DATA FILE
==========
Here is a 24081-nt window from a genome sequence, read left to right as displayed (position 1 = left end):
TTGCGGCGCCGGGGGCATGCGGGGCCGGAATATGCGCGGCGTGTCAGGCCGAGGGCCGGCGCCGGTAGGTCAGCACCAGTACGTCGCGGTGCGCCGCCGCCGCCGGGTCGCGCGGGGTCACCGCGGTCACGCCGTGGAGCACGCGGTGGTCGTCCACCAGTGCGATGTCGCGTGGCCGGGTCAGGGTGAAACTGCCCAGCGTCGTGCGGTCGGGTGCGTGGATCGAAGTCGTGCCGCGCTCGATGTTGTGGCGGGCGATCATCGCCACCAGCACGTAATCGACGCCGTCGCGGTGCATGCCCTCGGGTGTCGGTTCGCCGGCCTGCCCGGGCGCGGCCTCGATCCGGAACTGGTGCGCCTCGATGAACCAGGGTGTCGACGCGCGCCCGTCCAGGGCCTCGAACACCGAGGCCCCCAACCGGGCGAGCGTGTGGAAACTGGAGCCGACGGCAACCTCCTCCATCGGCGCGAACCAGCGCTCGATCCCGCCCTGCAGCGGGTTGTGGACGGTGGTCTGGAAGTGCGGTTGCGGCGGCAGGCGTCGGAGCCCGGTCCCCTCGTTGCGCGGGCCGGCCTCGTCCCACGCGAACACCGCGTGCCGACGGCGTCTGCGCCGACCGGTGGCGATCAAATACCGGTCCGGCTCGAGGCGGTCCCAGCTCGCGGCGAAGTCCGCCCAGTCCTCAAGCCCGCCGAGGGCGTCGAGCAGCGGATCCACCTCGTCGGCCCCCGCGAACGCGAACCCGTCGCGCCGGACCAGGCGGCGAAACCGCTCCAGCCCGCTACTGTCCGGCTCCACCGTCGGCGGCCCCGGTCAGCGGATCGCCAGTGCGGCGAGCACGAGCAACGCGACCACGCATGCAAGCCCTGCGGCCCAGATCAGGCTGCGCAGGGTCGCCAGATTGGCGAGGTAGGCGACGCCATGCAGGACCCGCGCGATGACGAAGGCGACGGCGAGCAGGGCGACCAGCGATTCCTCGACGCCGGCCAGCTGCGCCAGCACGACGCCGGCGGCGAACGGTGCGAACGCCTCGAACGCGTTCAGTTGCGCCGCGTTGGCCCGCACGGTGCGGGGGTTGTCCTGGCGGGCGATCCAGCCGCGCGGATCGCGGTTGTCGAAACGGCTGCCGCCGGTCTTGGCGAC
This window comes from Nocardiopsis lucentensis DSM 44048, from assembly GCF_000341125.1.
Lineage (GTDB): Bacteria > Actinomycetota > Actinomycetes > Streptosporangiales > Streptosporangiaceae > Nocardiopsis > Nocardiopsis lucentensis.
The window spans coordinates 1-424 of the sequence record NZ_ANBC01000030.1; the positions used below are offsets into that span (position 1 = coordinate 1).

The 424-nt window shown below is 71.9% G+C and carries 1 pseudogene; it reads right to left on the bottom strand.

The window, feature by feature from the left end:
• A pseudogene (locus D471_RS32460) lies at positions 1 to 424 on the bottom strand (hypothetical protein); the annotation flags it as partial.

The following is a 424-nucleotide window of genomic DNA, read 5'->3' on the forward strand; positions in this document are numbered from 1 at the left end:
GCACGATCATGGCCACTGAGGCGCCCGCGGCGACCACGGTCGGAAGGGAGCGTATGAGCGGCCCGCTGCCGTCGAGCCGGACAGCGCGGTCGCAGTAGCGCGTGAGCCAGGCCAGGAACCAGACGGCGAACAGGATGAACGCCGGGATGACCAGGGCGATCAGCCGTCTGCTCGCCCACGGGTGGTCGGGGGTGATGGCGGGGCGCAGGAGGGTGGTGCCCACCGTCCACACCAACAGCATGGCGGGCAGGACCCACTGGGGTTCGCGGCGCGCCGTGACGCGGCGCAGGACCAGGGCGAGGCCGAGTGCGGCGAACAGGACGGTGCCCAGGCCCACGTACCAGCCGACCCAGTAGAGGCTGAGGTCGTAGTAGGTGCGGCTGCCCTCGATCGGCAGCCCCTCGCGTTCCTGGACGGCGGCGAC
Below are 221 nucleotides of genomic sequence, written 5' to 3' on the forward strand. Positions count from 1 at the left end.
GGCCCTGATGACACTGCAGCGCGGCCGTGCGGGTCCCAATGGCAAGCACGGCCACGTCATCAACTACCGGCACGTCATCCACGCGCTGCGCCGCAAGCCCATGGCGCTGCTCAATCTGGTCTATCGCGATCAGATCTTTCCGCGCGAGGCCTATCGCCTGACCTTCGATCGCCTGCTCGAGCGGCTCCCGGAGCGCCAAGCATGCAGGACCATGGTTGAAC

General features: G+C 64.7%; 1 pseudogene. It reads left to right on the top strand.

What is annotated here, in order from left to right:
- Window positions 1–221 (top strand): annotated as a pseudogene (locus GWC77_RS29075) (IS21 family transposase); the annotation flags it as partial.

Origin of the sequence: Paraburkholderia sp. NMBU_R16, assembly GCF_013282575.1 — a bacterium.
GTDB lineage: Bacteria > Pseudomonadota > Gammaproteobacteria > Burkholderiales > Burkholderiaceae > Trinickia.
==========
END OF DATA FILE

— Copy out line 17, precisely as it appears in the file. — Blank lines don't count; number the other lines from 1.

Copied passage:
GTDB lineage: Bacteria > Pseudomonadota > Gammaproteobacteria > Burkholderiales > Burkholderiaceae > Trinickia.